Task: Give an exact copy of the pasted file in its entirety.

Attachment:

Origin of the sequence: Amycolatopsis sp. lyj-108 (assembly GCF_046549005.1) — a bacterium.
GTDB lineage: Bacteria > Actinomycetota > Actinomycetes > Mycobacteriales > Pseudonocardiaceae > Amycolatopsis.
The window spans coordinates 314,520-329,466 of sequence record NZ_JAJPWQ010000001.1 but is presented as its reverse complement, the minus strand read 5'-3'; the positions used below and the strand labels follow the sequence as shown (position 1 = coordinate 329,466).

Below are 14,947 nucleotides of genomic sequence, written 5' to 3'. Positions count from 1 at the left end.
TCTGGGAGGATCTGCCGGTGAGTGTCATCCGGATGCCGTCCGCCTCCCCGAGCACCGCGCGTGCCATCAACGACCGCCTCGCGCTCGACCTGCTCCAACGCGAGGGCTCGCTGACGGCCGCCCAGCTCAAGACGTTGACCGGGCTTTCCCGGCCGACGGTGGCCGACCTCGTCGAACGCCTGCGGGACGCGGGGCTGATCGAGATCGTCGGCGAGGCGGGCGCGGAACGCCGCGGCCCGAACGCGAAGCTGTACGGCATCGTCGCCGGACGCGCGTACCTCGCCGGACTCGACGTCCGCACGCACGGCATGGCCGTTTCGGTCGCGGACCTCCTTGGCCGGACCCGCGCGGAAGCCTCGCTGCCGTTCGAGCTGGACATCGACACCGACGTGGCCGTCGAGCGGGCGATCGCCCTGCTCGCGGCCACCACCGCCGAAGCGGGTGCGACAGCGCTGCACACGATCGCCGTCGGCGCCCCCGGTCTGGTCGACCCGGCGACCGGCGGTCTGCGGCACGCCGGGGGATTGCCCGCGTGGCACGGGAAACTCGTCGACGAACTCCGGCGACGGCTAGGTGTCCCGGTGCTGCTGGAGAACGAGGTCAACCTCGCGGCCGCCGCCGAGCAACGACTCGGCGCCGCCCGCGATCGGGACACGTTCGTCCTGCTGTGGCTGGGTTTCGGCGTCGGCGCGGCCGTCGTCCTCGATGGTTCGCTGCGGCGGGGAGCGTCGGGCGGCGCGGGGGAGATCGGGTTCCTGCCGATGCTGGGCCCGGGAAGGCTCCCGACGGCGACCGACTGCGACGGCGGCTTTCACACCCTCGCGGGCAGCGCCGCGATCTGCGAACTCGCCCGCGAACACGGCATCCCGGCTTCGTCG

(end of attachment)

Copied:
Origin of the sequence: Amycolatopsis sp. lyj-108 (assembly GCF_046549005.1) — a bacterium.
GTDB lineage: Bacteria > Actinomycetota > Actinomycetes > Mycobacteriales > Pseudonocardiaceae > Amycolatopsis.
The window spans coordinates 314,520-329,466 of sequence record NZ_JAJPWQ010000001.1 but is presented as its reverse complement, the minus strand read 5'-3'; the positions used below and the strand labels follow the sequence as shown (position 1 = coordinate 329,466).

Below are 14,947 nucleotides of genomic sequence, written 5' to 3'. Positions count from 1 at the left end.
TCTGGGAGGATCTGCCGGTGAGTGTCATCCGGATGCCGTCCGCCTCCCCGAGCACCGCGCGTGCCATCAACGACCGCCTCGCGCTCGACCTGCTCCAACGCGAGGGCTCGCTGACGGCCGCCCAGCTCAAGACGTTGACCGGGCTTTCCCGGCCGACGGTGGCCGACCTCGTCGAACGCCTGCGGGACGCGGGGCTGATCGAGATCGTCGGCGAGGCGGGCGCGGAACGCCGCGGCCCGAACGCGAAGCTGTACGGCATCGTCGCCGGACGCGCGTACCTCGCCGGACTCGACGTCCGCACGCACGGCATGGCCGTTTCGGTCGCGGACCTCCTTGGCCGGACCCGCGCGGAAGCCTCGCTGCCGTTCGAGCTGGACATCGACACCGACGTGGCCGTCGAGCGGGCGATCGCCCTGCTCGCGGCCACCACCGCCGAAGCGGGTGCGACAGCGCTGCACACGATCGCCGTCGGCGCCCCCGGTCTGGTCGACCCGGCGACCGGCGGTCTGCGGCACGCCGGGGGATTGCCCGCGTGGCACGGGAAACTCGTCGACGAACTCCGGCGACGGCTAGGTGTCCCGGTGCTGCTGGAGAACGAGGTCAACCTCGCGGCCGCCGCCGAGCAACGACTCGGCGCCGCCCGCGATCGGGACACGTTCGTCCTGCTGTGGCTGGGTTTCGGCGTCGGCGCGGCCGTCGTCCTCGATGGTTCGCTGCGGCGGGGAGCGTCGGGCGGCGCGGGGGAGATCGGGTTCCTGCCGATGCTGGGCCCGGGAAGGCTCCCGACGGCGACCGACTGCGACGGCGGCTTTCACACCCTCGCGGGCAGCGCCGCGATCTGCGAACTCGCCCGCGAACACGGCATCCCGGCTTCGTCG